Policies, Promoters, and Patterns of Japanese-Korean and Japanese-Taiwanese Marriages in Imperial Japan: Making a Case for Inclusive History
This dissertation examines the policies, promoters, and patterns of Japanese-Korean marriages (naisen kekkon) and Japanese-Taiwanese marriages (naitai kyōkon) in imperial Japan. It seeks to answer why the Japanese empire sanctioned intermarriage when the Euro-American empires condemned marriage between colonizers and colonized subjects in the twentieth century. It also questions who were the people that promoted intermarriage and why people intermarried in Japan, where the government legalized intermarriage but did not promote it at the national level. This research further investigates what happened to people who intermarried before 1945 in postwar Japan, and why so little is known about the history of Japanese-Korean and Japanese-Taiwanese marriages in contemporary Japan. With existing studies on the history of intermarriage in the Japanese empire focusing on colonial Korea and Taiwan, this project focuses on Japan. Through analysis of internal and external influences on the discourse of intermarriage in the metropole, it first argues that imperial Japan’s sanctioning of intermarriage was based on its population policies and observations of its contemporaneous empires, thus should not be equated with the absence of racism in Japan and its isolation from the world. It then reveals that intermarriage was promoted in Japan at the local level by the members of the Harmony Association (Kyōwakai), district commissioners (hōmen’iin), and Japanese women. By studying the history of Japanese-Korean and Japanese-Taiwanese marriages together rather than separately, this research demonstrates the limitation of relying on categories such as “colonizer” and “colonized” alone in understanding the promoters and patterns of intermarriage, and proposes consideration of a/sexuality and ability in addition to race/ethnicity, gender, and class when studying colonizer-colonized relationships in modern empires. Lastly, this research traces the history of intermarriage post-1945 to reveal the existence of Japanese-Korean and Japanese-Taiwanese couples in postwar Japan and argues that it has been selectively remembered. Engaging with scholarship in modern Japanese history, imperial and colonial studies, and gender and sexuality studies, this dissertation ultimately makes a case for a more inclusive history that includes into history those who are marginalized in, excluded from, and/or forgotten in existing mainstream frameworks of history, to explain contemporary social issues of historical origin, such as disavowal of racism, in hopes of making a positive social change.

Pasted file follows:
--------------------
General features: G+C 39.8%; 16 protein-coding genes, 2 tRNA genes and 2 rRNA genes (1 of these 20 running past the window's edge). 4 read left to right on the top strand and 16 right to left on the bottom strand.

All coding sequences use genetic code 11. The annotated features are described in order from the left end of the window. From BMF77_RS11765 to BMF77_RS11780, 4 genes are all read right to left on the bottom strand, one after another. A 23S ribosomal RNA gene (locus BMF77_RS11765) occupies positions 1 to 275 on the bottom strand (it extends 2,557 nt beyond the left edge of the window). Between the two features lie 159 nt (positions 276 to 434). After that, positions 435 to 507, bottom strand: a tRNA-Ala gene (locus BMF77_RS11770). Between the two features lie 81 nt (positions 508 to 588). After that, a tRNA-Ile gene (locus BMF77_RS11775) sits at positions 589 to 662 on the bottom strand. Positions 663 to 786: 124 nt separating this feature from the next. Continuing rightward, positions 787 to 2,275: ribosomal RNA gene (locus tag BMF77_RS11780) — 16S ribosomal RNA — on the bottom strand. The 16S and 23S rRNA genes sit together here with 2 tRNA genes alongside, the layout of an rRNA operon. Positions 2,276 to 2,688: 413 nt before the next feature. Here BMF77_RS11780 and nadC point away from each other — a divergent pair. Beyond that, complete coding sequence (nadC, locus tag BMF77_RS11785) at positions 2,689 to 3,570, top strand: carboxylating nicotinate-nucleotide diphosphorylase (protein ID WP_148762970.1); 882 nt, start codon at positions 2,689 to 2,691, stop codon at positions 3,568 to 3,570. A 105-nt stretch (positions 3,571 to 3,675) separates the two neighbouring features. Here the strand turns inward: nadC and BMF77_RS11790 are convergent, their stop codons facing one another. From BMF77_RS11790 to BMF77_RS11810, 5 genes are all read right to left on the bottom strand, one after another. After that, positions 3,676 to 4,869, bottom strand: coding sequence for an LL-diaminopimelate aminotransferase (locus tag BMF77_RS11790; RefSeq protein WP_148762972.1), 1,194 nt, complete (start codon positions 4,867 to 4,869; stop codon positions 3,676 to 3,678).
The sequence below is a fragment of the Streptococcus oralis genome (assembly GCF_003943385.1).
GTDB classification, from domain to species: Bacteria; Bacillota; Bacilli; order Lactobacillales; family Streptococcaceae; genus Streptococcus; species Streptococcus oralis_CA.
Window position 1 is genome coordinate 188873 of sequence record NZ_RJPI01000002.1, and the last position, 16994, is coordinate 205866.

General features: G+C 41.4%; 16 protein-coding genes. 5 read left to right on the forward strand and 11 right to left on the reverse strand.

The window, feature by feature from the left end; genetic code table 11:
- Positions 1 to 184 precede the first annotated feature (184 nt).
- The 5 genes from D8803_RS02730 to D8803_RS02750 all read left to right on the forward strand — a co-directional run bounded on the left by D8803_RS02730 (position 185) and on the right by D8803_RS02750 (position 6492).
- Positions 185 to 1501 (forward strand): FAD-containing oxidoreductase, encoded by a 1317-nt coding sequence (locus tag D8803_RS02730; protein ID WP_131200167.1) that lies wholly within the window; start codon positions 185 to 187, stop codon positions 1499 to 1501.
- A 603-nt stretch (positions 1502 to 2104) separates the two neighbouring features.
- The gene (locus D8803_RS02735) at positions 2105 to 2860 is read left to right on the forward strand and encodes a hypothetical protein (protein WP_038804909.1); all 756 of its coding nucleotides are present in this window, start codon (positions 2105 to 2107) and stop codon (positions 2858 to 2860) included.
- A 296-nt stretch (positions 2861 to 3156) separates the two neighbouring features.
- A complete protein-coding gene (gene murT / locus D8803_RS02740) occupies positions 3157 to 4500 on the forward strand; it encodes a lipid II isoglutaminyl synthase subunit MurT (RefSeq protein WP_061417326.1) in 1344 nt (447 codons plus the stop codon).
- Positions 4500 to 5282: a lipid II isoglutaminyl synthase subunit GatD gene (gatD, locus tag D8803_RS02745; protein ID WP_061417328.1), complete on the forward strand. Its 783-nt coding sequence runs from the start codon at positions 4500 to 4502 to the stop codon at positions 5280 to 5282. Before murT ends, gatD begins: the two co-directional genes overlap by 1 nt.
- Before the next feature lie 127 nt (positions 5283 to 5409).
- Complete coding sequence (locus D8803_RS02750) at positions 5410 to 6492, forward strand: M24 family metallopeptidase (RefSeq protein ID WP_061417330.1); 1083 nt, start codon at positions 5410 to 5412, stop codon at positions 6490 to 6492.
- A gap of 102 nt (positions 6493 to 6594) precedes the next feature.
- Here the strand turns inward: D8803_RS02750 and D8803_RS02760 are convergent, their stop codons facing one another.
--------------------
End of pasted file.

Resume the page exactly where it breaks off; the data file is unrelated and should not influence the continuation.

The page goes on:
History; Asian studies; Empire; asexuality; intermarriage; race; Gender studies; Japan; Gender
Ghosh, Durba; Koschmann, Julien Victor
Doctor of Philosophy
dissertation or thesis